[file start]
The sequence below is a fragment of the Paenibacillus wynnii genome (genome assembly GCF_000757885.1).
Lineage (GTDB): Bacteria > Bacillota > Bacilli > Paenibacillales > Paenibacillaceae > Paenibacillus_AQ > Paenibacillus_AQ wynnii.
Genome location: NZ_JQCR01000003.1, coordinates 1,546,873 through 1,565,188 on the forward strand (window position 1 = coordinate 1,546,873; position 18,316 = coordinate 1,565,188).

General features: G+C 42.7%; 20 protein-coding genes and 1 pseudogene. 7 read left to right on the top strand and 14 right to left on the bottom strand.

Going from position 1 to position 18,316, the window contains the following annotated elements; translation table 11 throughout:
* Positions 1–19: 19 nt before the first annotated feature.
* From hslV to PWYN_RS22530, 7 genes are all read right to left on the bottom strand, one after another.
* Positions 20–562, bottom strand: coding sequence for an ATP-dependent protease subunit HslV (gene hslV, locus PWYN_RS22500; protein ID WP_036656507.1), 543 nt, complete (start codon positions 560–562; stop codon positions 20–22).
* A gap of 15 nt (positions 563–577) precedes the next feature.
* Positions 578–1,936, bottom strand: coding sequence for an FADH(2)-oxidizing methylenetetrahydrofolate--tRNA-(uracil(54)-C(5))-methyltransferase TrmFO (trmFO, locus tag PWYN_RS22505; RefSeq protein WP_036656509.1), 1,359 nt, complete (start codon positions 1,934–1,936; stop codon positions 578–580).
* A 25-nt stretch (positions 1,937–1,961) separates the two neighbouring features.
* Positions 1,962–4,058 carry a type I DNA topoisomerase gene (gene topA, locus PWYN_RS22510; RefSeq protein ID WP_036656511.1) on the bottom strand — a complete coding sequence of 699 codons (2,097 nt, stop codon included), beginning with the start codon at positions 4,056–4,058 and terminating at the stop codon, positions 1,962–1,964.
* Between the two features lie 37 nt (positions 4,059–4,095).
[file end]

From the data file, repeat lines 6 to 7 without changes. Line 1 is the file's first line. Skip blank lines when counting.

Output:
* Positions 1–19: 19 nt before the first annotated feature.
* From hslV to PWYN_RS22530, 7 genes are all read right to left on the bottom strand, one after another.